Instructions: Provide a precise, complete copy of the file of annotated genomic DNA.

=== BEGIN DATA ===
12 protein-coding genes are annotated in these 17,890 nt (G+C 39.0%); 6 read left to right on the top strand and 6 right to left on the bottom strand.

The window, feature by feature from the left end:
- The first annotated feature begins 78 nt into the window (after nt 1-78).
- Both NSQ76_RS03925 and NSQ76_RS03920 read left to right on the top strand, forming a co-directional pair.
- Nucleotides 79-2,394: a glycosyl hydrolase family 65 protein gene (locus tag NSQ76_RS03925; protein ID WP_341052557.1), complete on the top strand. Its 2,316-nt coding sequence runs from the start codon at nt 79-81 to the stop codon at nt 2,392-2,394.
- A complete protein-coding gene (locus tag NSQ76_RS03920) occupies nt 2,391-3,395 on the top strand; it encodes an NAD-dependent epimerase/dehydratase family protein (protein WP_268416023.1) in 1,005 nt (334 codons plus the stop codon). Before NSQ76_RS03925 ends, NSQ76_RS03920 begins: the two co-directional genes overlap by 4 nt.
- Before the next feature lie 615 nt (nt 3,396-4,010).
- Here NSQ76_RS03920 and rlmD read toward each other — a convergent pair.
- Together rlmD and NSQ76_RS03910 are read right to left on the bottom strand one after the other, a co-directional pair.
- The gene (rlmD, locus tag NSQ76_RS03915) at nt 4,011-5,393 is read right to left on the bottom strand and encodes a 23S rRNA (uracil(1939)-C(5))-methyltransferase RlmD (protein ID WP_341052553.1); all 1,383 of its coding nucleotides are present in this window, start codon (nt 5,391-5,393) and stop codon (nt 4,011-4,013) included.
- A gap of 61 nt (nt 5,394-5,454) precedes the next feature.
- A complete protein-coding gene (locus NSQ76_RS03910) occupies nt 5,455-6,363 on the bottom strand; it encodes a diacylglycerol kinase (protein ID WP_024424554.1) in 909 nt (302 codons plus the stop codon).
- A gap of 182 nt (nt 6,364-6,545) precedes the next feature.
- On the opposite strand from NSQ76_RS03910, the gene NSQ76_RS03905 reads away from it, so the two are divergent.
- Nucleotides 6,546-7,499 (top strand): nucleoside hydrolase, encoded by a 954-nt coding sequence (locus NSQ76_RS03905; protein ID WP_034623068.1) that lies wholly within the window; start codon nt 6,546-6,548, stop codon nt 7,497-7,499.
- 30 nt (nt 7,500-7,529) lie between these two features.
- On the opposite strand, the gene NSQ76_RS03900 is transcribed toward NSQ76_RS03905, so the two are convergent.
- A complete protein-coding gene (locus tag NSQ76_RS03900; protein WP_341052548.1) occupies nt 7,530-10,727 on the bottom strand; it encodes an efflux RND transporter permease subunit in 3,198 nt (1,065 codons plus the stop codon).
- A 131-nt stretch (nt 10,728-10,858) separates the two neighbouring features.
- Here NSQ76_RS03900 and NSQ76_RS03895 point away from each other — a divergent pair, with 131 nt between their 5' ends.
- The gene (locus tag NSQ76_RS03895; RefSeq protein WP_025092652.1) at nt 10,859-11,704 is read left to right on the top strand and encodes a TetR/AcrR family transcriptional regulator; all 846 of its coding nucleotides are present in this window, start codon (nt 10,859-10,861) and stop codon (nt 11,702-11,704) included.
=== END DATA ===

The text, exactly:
12 protein-coding genes are annotated in these 17,890 nt (G+C 39.0%); 6 read left to right on the top strand and 6 right to left on the bottom strand.

The window, feature by feature from the left end:
- The first annotated feature begins 78 nt into the window (after nt 1-78).
- Both NSQ76_RS03925 and NSQ76_RS03920 read left to right on the top strand, forming a co-directional pair.
- Nucleotides 79-2,394: a glycosyl hydrolase family 65 protein gene (locus tag NSQ76_RS03925; protein ID WP_341052557.1), complete on the top strand. Its 2,316-nt coding sequence runs from the start codon at nt 79-81 to the stop codon at nt 2,392-2,394.
- A complete protein-coding gene (locus tag NSQ76_RS03920) occupies nt 2,391-3,395 on the top strand; it encodes an NAD-dependent epimerase/dehydratase family protein (protein WP_268416023.1) in 1,005 nt (334 codons plus the stop codon). Before NSQ76_RS03925 ends, NSQ76_RS03920 begins: the two co-directional genes overlap by 4 nt.
- Before the next feature lie 615 nt (nt 3,396-4,010).
- Here NSQ76_RS03920 and rlmD read toward each other — a convergent pair.
- Together rlmD and NSQ76_RS03910 are read right to left on the bottom strand one after the other, a co-directional pair.
- The gene (rlmD, locus tag NSQ76_RS03915) at nt 4,011-5,393 is read right to left on the bottom strand and encodes a 23S rRNA (uracil(1939)-C(5))-methyltransferase RlmD (protein ID WP_341052553.1); all 1,383 of its coding nucleotides are present in this window, start codon (nt 5,391-5,393) and stop codon (nt 4,011-4,013) included.
- A gap of 61 nt (nt 5,394-5,454) precedes the next feature.
- A complete protein-coding gene (locus NSQ76_RS03910) occupies nt 5,455-6,363 on the bottom strand; it encodes a diacylglycerol kinase (protein ID WP_024424554.1) in 909 nt (302 codons plus the stop codon).
- A gap of 182 nt (nt 6,364-6,545) precedes the next feature.
- On the opposite strand from NSQ76_RS03910, the gene NSQ76_RS03905 reads away from it, so the two are divergent.
- Nucleotides 6,546-7,499 (top strand): nucleoside hydrolase, encoded by a 954-nt coding sequence (locus NSQ76_RS03905; protein ID WP_034623068.1) that lies wholly within the window; start codon nt 6,546-6,548, stop codon nt 7,497-7,499.
- 30 nt (nt 7,500-7,529) lie between these two features.
- On the opposite strand, the gene NSQ76_RS03900 is transcribed toward NSQ76_RS03905, so the two are convergent.
- A complete protein-coding gene (locus tag NSQ76_RS03900; protein WP_341052548.1) occupies nt 7,530-10,727 on the bottom strand; it encodes an efflux RND transporter permease subunit in 3,198 nt (1,065 codons plus the stop codon).
- A 131-nt stretch (nt 10,728-10,858) separates the two neighbouring features.
- Here NSQ76_RS03900 and NSQ76_RS03895 point away from each other — a divergent pair, with 131 nt between their 5' ends.
- The gene (locus tag NSQ76_RS03895; RefSeq protein WP_025092652.1) at nt 10,859-11,704 is read left to right on the top strand and encodes a TetR/AcrR family transcriptional regulator; all 846 of its coding nucleotides are present in this window, start codon (nt 10,859-10,861) and stop codon (nt 11,702-11,704) included.